Hey Chalkup students. Let’s chat.
This entire week is about celebrating teachers. It’s about letting them know we’re thankful for all they do.
Bringing an apple to class is a little old school. We thought we’d give you a leg up on Teacher Appreciation Week with these digital tips that’ll make your teachers really, really happy.
Get the Conversation Started
We’ll let you in on a little secret: your teachers dig it when you get the conversation going.
You might think they live to dream up discussion prompts and study questions, but truth is your teachers are happy to see that little notification that says a student has started a discussion thread.
As long as you’re posting thoughtfully, this is truly helpful. When you lead conversation, your teacher gets a better idea of what’s on your mind, what questions you have about work, or what your take is on the latest reading.
(And hey, leading discussion is also great practice. You’re going to have to do this again and again in life.)
If you’re in a classroom where students are already leading the discussion - we love it. Keep at it. Chime in!
If you’re not, push back. Work to flip the dynamic and build student-led dialogue.
And then watch out for the teacher smiles.
It sounds so obvious, right? But still, not everybody does it! Guys!
One of the simplest ways to show some respect for the classroom is to come prepared.
That doesn’t mean you’re acing every assignment. (You’re a human. If you never got anything wrong ever we’d probably have to send you somewhere for testing.) But it does mean you’ve done the reading and you know what’s coming up in class.
You show up ready to work. You bring what you’re supposed to bring to class.
If you’re not a naturally organized person - and most of us aren’t - try starting your day with the Chalkup Look Ahead. It will tell you exactly what’s due today. And your course calendar will show you what’s coming up.
If you need a little extra help, double check your notification settings. You can tailor them to get text messages about upcoming work or custom to-dos.
Share Something Extra
Let’s say you’ve started some good class conversations. You’ve talked through assignments and asked really good questions. Your peers have weighed in and even given you a few upvotes.
Well, superstar, remember that you’re not confined by your course materials. An online discussion thread is a place to flex curiosity and share resources that have helped or interested you.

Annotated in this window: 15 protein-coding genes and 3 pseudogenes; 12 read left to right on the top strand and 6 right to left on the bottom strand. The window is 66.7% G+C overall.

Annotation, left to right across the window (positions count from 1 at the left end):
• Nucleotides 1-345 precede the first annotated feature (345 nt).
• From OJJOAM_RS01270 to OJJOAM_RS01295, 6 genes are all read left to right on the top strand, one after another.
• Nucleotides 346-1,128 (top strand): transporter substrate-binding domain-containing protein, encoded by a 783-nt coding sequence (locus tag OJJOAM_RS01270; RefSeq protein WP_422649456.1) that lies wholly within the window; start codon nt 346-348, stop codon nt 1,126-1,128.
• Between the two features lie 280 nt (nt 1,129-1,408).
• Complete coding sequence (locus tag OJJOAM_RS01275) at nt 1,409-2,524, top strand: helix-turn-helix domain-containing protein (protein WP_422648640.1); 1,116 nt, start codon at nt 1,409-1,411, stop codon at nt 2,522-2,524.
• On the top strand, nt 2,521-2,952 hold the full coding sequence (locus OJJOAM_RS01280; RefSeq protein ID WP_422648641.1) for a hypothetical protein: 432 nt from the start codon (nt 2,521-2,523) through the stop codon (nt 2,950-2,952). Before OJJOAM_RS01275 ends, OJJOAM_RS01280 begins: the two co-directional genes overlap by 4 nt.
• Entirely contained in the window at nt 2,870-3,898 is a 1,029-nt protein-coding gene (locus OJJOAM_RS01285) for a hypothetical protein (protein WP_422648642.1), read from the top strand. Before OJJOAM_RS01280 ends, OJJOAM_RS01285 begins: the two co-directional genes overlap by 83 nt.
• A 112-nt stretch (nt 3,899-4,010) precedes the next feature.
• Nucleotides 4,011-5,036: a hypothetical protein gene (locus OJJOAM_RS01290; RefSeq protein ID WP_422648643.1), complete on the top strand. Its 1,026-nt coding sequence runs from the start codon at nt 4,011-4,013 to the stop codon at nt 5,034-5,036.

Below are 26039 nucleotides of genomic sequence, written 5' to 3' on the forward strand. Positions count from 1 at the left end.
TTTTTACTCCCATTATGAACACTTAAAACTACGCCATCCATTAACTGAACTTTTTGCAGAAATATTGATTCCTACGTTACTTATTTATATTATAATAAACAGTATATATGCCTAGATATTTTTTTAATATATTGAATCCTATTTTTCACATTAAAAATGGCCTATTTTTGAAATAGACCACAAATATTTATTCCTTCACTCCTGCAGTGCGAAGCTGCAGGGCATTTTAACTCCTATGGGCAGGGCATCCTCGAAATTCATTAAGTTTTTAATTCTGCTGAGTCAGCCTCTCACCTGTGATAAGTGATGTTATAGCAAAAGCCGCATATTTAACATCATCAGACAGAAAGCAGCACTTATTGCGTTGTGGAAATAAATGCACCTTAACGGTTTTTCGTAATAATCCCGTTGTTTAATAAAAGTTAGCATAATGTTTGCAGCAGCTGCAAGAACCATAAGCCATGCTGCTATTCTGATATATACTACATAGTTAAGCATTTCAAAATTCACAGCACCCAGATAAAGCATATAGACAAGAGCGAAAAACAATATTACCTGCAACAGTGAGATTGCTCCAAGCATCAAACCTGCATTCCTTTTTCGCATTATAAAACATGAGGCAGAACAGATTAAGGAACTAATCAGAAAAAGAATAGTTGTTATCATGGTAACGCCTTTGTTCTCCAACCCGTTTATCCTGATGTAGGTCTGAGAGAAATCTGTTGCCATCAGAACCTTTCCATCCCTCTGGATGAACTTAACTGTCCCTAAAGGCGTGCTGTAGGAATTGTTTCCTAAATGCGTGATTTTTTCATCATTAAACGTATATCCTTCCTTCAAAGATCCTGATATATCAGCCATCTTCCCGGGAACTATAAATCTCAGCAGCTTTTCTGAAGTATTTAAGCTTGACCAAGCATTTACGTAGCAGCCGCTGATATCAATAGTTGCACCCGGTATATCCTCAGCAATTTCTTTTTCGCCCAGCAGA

So if you’ve found a really useful Quizlet to study vocab words - or perhaps a video of a science experiment similar to one you did in class last week - pass it around.
When everyone shares great resources, everyone wins. And don’t think your teachers don't see students who are going the extra mile like that. They notice. They do.
Use Your Gadgets for Good
Oh, the power of devices. Tablets and smartphones. Chromebooks.
Use these gadgets for good when you’re in school.
We’re on your side here. Banning cellphones from school is a pretty outdated policy that robs these devices of their classroom potential - potential to find answers, share resources, connect with classmates, and harness really cool apps.
So save the snapchatting for after class. Don’t do it. Just don’t. If you have devices in your classroom, use em for what you should be using them for.
Because believe it or not, your teachers don’t love seeing 15 games of Angry Birds instead of the assignment you’re all working on together.
Make the Most of Feedback
Feedback is big. When a teacher grades with a rubric or leaves comments on your assignment, it’s a chance to figure out what you could be doing better.
So listen up. Maybe ask questions on your assignment or shoot your teacher a message in your chat window to figure out how to make the most of the feedback you’ve gotten.
Just don’t ignore the guidance. Your instructors dig it when you show that you’ve listened and learned from their advice.